By Rebecca Ford
At the intersection of Hollywood and Cahuenga, an inconspicuous sign tells the world that this is Raymond Chandler Square.
It takes a lot to have enough of an impact on a city that’s littered with celebrities to get a square named after you.
Raymond Chandler was a novelist and screenwriter who not only defined American detective fiction, but turned Hollywood into a living, breathing character in his writing.
The Pacific Security Bank building lies at this intersection, and was most likely the inspiration for the office of Raymond Chandler’s main character, detective Philip Marlowe.
The best way to get a crash-course of Chandler’s life is to hop aboard Esotouric’s 4-hour bus tour.
The tour, which happens about four times per year, takes fans through Chandler’s life, building by building.
It begins in downtown Los Angeles at Clifton’s Cafeteria, where husband-and-wife founders of Esotouric Kim Cooper and Richard Schave greet you with a nametag and a smile.
Schave, whose knowledge on Chandler’s history in Los Angeles is nearly overflowing, gave a quick introduction to the tour group, which numbered around 50 people.
“It is impossible for you to understand how corrupt Los Angeles was,” Schave said, explaining that the Los Angeles during the 1930s and 1940s was a very different place.
Then, hopping aboard the comfortable tour bus, we began our tour through downtown Los Angeles, stopping at Hotel Barclay and the Oviatt building. On the bus, videos are shown from Chandler’s films, and Cooper and Schave read from his novels to give context to the places we visit.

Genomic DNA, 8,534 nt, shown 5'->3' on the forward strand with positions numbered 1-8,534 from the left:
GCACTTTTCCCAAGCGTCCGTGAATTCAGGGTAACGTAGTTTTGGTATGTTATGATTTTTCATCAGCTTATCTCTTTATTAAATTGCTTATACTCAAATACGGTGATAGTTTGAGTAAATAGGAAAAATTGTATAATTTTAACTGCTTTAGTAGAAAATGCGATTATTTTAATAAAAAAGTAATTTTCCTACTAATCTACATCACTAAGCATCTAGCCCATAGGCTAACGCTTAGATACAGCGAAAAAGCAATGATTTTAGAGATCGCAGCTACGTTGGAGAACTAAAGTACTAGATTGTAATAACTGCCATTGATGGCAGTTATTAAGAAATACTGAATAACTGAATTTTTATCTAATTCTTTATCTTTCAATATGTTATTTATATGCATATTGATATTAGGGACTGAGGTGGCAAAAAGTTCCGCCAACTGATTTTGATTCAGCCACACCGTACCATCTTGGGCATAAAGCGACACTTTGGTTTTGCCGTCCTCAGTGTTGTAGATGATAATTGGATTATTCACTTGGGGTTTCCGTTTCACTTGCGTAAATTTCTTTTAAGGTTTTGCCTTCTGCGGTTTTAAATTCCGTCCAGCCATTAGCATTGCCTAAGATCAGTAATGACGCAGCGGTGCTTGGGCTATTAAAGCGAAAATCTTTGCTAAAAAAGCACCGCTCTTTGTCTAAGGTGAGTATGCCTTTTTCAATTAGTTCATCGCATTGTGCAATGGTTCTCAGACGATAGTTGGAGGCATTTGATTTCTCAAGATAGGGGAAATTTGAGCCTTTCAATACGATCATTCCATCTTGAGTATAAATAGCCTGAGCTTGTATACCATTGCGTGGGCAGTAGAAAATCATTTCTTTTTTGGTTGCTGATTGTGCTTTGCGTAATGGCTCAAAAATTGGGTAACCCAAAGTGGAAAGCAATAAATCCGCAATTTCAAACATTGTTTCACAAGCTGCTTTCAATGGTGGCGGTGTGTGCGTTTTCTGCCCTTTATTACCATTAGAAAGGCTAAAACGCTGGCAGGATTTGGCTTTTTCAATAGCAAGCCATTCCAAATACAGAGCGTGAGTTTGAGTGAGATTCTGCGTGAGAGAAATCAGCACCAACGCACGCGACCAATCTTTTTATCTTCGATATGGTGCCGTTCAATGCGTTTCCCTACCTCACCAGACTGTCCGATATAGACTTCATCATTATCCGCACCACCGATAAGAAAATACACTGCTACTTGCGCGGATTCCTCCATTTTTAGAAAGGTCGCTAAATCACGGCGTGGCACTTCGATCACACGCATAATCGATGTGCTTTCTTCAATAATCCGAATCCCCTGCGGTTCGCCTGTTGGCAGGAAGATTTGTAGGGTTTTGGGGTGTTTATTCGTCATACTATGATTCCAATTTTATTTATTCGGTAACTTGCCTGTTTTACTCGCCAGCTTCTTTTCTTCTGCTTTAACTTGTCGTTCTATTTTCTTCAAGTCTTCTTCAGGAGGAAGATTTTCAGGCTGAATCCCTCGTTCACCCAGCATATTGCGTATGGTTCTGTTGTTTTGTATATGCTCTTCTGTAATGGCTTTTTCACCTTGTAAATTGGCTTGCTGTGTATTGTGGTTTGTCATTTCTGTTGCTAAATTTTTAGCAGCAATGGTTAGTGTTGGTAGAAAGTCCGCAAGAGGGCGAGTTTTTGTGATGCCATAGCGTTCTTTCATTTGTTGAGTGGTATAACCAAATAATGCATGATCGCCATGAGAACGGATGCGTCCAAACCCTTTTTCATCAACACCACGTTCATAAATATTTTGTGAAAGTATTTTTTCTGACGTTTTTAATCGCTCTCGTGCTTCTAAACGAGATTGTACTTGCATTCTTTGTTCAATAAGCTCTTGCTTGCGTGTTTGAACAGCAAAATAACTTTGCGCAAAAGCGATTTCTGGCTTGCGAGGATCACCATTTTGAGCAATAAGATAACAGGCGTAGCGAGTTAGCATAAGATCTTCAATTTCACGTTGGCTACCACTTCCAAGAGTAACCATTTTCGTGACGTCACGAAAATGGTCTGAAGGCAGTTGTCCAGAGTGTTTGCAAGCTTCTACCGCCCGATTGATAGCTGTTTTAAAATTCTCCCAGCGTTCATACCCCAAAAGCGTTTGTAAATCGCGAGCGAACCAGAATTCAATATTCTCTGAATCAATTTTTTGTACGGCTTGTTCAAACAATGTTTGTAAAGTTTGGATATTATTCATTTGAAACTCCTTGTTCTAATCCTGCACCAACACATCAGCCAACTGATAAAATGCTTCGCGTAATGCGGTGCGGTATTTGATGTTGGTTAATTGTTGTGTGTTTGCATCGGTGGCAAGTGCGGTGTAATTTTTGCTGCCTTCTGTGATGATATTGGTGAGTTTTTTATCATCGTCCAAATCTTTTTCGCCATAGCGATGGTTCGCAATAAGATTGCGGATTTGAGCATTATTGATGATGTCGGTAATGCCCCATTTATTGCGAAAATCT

“I don’t believe Raymond Chandler made anything up,” Schave said.
This is what makes the Chandler tour so powerful. Every location was the inspiration for someone or something in his novels, which include The Big Sleep, Farewell, My Lovely, The High Window, The Lady in the Lake, The Little Sister, The Long Goodbye and Playback.
Schave explained that Chandler used to simply wander the streets of downtown and Hollywood, meeting characters along the way who would appear in his novels and screenplays.
The second half of the tour (after a scrumptious complimentary gelato break), focused on Chandler’s screenwriting career, including his adaptation of Double Indemnity and his original screenplay, The Blue Dahlia.
As we drove by the Paramount Studios lot, Schave told us about Chandler’s meeting with producer John Houseman at Lucy’s El Adobe across the street to discuss his original screenplay, The Blue Dahlia.
Then, we dropped by the historic Musso & Frank Grill, where Chandler not only frequented, but put into his novels.
As we headed back downtown, we drove right through Raymond Chandler Square, where Schave pointed out the building that was most likely the inspiration for Chandler’s protagonist’s sixth floor office, right on Hollywood Boulevard.
Cooper and Schave host about one tour each week. While the Chandler tour is only about four times per year, there are numerous other tours to whet the apetite of any Los Angeles history buff, including the very popular Real Black Dahlia tour, which is Cooper’s favorite.
“We just kind of walk in Elizabeth Short’s footsteps and talk about her lifestyle and just how lonely and depressed she was,” Cooper said of the Real Black Dahlia tour. “I think it’s an eye-opener.”
See more at Patch.